Back in the 70's the big prediction from the left wingers was the ice age is coming back, Time Magazine had big pictures of glaciers and the like. Everyone was gonna freeze to death under a mile of ice. Well now 40 years later there was no ice age, but now the left tells us were gonna fry like chicken legs in a pan on a stove because of global warming. Maybe 20 years from now they'll go back to saying were all gonna die in the ice age thats coming. You just never know from one year to the next how all of mankind is gonna die, either by freezing or cooking to death. Once they decide for sure how the end is coming they will let us all know again you can count on that.
  25. ToxicAvenger
    Report Abuse
    ToxicAvenger - June 02, 2011 8:48 am
    I love hearing these mental defectives blame this on global warming. 5 years ago these same idiots were blaming global warming because the lake was empty.
  26. Kimberly
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    Kimberly - June 02, 2011 6:57 am
    I have always said it, because it is what I have seen to be true. The water will always win. After living a long time in Fargo, watching Devils Lake, and now being here along the Missouri, it just backs up my assertion. All we can do as humans is adapt to it and get out of the way. Moving water is one of the most powerful things on the planet.

    Please don't forget to donate to our local Red Cross/Salvation Army if you can, especially after preparedness activites are over. There will be (and already are) many families displaced that need aid. Good luck.
  27. docholliday1874
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    docholliday1874 - June 02, 2011 4:53 am
    It's time to flex your stiff necks & call in professional help. One simple prayer is the start: "God, the Father Almighty. Amen." You have everything to gain, an awful lot to lose.
  28. ditka14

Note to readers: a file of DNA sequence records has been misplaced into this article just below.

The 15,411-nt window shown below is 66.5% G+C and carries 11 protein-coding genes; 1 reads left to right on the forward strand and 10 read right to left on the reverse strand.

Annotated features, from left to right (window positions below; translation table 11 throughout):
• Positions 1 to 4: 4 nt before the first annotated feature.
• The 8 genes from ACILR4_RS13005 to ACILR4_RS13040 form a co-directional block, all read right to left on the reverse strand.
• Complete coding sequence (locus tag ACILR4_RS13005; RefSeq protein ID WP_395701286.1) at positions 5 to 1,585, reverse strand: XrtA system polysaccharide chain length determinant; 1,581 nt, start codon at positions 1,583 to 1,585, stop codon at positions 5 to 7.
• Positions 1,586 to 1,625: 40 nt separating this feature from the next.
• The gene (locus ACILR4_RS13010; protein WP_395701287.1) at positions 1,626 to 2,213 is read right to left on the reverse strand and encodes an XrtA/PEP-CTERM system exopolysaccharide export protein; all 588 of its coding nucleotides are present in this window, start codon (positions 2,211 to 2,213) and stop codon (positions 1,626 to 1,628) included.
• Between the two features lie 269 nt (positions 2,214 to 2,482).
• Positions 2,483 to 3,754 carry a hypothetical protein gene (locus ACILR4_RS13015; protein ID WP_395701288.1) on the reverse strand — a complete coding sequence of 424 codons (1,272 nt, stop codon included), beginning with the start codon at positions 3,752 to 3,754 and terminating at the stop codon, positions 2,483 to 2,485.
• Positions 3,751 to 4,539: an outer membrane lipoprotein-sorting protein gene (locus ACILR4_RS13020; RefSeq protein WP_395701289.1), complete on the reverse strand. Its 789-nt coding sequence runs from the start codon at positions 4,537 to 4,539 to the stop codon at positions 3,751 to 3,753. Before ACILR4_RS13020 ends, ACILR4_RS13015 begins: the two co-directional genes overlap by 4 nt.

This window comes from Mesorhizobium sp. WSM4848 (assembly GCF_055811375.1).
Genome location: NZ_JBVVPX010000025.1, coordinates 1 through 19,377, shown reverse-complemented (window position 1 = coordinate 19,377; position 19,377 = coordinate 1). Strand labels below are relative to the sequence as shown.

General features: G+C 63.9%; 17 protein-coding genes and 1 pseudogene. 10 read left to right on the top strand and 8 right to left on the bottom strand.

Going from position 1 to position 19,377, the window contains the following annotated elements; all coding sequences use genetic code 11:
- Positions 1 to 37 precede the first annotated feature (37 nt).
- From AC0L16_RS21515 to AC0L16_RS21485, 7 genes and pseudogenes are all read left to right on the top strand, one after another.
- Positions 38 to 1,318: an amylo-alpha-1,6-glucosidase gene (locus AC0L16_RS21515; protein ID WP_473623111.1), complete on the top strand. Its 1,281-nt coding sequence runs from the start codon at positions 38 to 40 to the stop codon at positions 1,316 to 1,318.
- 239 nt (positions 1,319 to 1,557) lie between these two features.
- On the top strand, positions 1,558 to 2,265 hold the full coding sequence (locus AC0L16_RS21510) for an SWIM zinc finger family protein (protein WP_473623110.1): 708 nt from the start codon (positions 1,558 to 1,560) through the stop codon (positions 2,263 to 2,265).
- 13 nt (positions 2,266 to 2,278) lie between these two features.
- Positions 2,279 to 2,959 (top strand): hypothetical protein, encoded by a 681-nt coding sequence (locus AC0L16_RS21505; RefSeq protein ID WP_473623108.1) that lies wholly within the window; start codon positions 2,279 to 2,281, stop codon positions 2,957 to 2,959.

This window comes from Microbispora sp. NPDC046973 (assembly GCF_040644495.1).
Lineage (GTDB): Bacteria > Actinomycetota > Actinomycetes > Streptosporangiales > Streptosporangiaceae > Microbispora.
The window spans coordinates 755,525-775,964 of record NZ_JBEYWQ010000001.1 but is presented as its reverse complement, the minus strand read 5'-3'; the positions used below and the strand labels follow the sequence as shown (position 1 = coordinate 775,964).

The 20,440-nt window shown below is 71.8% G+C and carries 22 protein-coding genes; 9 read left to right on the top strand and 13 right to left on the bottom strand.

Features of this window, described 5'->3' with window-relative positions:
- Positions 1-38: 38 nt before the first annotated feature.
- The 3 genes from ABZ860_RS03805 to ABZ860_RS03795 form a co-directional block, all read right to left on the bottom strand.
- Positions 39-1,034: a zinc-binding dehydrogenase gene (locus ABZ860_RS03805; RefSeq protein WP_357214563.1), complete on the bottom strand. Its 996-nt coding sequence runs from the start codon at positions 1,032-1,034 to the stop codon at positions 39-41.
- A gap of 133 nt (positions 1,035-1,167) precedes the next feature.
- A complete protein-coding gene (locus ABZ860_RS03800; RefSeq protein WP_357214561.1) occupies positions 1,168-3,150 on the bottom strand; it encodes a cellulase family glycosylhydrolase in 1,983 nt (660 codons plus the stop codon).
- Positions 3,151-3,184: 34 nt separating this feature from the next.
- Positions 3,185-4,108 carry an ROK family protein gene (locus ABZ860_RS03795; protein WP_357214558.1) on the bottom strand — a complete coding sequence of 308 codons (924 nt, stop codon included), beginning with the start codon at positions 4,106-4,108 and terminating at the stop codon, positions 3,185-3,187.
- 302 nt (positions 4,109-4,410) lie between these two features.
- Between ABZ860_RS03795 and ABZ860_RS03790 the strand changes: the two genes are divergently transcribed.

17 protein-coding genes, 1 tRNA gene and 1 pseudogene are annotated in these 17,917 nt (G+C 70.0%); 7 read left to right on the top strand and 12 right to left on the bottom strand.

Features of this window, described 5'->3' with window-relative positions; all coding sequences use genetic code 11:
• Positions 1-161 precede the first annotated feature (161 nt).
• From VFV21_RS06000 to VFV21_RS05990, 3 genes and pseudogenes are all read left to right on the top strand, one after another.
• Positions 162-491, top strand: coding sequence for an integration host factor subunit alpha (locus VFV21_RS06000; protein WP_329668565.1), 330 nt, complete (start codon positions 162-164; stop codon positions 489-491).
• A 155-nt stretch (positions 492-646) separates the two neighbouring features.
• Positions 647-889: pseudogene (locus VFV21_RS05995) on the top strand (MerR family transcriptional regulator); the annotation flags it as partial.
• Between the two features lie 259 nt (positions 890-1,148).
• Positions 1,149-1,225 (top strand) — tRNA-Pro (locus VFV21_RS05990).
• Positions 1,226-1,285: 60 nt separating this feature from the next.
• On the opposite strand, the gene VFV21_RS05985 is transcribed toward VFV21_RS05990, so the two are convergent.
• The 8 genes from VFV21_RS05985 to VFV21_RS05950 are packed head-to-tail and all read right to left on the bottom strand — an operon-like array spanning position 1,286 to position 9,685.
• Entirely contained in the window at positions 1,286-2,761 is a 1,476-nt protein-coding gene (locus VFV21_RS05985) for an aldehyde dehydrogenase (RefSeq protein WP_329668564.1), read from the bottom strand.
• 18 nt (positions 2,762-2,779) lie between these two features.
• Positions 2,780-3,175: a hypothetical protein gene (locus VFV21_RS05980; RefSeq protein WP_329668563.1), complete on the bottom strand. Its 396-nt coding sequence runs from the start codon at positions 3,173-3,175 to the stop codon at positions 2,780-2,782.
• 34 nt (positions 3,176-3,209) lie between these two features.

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    ditka14 - June 02, 2011 12:10 am
    Byron Zacher said it best
  29. BoMMeR
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    BoMMeR - June 01, 2011 11:48 pm
    AndrewS said: "I witnessed this, and To See it open for the First time is Incredible. It is very Sad for the People who are fighting to save there homes. Just Today I was Sandbagging in Bismarck, and The Amounts of water are incredible! Even without the 7500 cf/s they are letting out at 7 gates, what will it be like at 28 gates? Friday they open a few up more! I Can't believe that this is 2011 and we can't even use the dams to control flooding. It IS the dam that is making the water go up. I do appreciate the fact that everything south of main would be flooded without it, but why is THE DAM, the same dam used to prevent flooding, being used to make flooding. Just last week, 75,000cf/s was scary! now 150,000f/s! This is out of control!!!"

    The dam is flood control...not flood prevention. And it also created many acres of farm land in the soil rich and flat land south of it. But I am amazed by how many of you blame this, that, and the other. but NEVER mention MOTHER NATURE! Give it rest will ya, go sandbag
  30. docholliday1874
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    docholliday1874 - June 01, 2011 11:45 pm
    Can it possibly hurt, a simple prayer: "God, the Father Almighty. Amen." As God inspired "if everyone lit just one little candle, what a bright world it would be."
  31. Rusty
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    Rusty - June 01, 2011 8:10 pm
    Donovans first comments are about a few fish that may get hurt???? She should expect a call John Stossel.
  32. AndrewS
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    AndrewS - June 01, 2011 7:26 pm
    I witnessed this, and To See it open for the First time is Incredible. It is very Sad for the People who are fighting to save there homes. Just Today I was Sandbagging in Bismarck, and The Amounts of water are incredible! Even without the 7500 cf/s they are letting out at 7 gates, what will it be like at 28 gates? Friday they open a few up more! I Can't believe that this is 2011 and we can't even use the dams to control flooding. It IS the dam that is making the water go up. I do appreciate the fact that everything south of main would be flooded without it, but why is THE DAM, the same dam used to prevent flooding, being used to make flooding. Just last week, 75,000cf/s was scary! now 150,000f/s! This is out of control!!!